Money can’t buy you happiness and winning the lottery could be the worst thing to ever happen to you.
Take Billie Bob Harrell Jr.: It’s 1997, and his years-long streak of layoffs has led him to work stocking shelves at Home Depot. Suddenly, his luck seemed to turn around one evening as he sat in his living room, watching TV. His randomly selected six numbers matched those drawn by the Texas lottery. Just like that, he was $31 million richer.
You’d think this would change his life for the better, but it would actually lead to his demise.
Harrell was generous with his winnings, buying homes for himself and his family. He donated large sums to his church and helped his fellow worshippers in need. Soon everyone, from members of his church to complete strangers, was coming out of the woodwork with their hands out. Despite changing his number several times, people always seemed to find a way to get their hands on his digits. Soon, his spending and lending became the final straw that broke his already strained marriage.
Harrell went from a happy, religious family man to a depressed middle-aged divorced person. When his ex-wife refused his request for reconciliation, he locked himself in the bedroom of the house he purchased with his winnings and took his own life.
Winning the lottery is many people’s wildest dream. The promise of an easy and extravagant life falling into your lap overnight is the fuel that drives Americans to spend over $70 billion on lotto tickets every year. But Harrell’s story proves the age-old adage, “Be careful what you wish for.”
You may be thinking, “Okay, I get it. Winning the lottery won’t make me happy, but a raise will, right?” The answer is yes, then no, and then not at all. Confused? Let’s look at the science.
The average American’s basic needs are completely and comfortably covered when they reach a $75,000 yearly salary. Until this point, raises can incrementally increase an individual’s happiness as the stress of being able to cover life’s many necessities is gradually alleviated. After coming to a point where one’s basic needs are completely met, increases in salary can cause short-lived bumps in happiness, but they’ll come back down. Research also shows that the more money someone makes, the more money they think they need in order to reach a golden level of happiness.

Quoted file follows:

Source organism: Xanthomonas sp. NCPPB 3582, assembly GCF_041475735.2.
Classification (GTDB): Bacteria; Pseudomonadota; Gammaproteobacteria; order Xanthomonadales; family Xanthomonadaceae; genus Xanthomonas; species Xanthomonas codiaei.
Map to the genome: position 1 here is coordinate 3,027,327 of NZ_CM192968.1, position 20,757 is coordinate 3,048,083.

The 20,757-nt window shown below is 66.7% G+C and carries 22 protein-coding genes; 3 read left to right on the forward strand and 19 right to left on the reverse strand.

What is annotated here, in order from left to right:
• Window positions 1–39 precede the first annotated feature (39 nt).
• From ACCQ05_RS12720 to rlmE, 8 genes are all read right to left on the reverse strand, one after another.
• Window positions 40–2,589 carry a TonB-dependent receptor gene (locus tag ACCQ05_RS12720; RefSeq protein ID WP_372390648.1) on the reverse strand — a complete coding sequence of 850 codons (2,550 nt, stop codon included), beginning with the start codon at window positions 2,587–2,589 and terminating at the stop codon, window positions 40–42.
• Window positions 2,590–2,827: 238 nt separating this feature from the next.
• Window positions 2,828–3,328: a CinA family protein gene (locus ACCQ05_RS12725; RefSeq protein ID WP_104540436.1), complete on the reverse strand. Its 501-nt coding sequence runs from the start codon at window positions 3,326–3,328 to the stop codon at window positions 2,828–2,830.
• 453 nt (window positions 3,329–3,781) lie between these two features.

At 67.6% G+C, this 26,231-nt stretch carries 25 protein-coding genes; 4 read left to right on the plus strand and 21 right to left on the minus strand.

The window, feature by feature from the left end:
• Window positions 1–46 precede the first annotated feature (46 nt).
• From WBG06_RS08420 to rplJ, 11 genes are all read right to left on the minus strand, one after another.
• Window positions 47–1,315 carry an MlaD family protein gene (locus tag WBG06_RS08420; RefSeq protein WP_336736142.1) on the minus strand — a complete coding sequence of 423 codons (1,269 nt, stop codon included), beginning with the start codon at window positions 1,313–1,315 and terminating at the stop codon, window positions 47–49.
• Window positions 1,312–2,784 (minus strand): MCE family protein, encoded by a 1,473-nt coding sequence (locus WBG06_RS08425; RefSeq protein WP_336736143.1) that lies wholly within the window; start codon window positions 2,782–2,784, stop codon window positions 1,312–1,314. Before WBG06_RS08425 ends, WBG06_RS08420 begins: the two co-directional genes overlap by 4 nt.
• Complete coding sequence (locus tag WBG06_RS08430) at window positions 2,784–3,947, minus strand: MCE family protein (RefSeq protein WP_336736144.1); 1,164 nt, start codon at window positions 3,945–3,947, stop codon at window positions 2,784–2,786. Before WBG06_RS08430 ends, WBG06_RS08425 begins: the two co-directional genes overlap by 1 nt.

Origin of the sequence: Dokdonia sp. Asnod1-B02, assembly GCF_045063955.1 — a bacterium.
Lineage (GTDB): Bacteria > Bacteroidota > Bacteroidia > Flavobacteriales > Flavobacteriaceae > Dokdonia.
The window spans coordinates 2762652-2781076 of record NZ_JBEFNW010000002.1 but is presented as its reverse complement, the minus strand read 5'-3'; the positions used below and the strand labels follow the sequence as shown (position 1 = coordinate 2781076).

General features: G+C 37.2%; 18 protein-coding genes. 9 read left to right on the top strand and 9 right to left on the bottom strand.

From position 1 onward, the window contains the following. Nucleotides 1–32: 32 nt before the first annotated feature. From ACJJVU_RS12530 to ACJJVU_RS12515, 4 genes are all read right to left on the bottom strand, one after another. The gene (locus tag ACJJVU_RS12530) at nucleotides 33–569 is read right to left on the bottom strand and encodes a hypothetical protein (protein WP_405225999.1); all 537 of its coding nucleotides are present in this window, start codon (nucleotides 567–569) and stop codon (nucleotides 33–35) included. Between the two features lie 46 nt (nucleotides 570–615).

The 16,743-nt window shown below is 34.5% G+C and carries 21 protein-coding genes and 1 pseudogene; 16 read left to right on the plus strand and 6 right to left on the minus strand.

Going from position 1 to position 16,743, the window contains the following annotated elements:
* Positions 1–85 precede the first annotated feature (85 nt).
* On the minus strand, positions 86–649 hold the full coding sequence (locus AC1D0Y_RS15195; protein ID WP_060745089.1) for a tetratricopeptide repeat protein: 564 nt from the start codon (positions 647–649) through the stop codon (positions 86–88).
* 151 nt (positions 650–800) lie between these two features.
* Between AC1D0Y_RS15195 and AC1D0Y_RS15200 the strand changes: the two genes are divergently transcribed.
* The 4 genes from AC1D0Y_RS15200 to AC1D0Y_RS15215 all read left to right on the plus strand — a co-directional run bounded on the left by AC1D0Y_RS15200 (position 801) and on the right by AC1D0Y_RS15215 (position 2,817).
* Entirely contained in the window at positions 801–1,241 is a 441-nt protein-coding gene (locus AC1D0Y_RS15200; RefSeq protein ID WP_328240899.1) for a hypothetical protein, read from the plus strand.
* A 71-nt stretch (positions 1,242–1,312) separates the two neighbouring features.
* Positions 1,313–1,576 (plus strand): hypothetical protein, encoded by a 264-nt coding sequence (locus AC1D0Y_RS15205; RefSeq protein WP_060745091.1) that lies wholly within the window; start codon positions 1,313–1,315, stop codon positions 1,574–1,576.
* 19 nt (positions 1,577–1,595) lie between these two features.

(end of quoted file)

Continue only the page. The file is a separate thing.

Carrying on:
The reason for the short-lived happiness of a raise above $75,000, a promotion at work, or moving to a new city is the same as the reason why we can overcome the loss of a loved one, being diagnosed with a chronic disease, or having to take a lower paying job. We adapt.
Through “hedonic adaptation,” which Psychology Today defines as “the process by which positive or negative effects on happiness fade over time,” the hedonic treadmill is the process by which people generally return to their set point of happiness after either positive or negative events drive their happiness levels higher or lower than usual. This means that after a positive change, like a raise or promotion, humans tend to adapt to their new status quo and compare things against a new average. This means that after a while, it’s likely that post-raise, you’ll just feel like you need even more money to maintain that increased level of happiness (thankfully, this also means that life’s low points won’t last forever, either).
In the same manner that Parkinson’s Law dictates that work will expand to fill the time allotted, the average consumer will increase their spending with more total income. Studies show that as people’s yearly earnings increase, so does their desire to spend their money to better or maintain their lifestyle.
This means that as people adapt to their new surroundings, both mentally and financially, they require more money to reach an elevated level of happiness. Thus, the hedonic cycle continues.
In order to find happiness, psychologists recommend looking inward and focusing on your goals and health as well as surrounding yourself with a strong support network. As corny as it may sound, money doesn’t last forever, but surrounding yourself with positive people and fostering strong relationships is the recipe for lasting happiness. The long-lasting joy that comes from solid relationships won’t send you into a hedonic cycle, because it will simply be raising your baseline happiness. So, it’s true: money really can’t buy you happiness.
Information for this article comes from The Happiness Labwith Dr. Laurie Santos, a podcast dedicated to the science of being happy. Listen wherever you get your podcasts.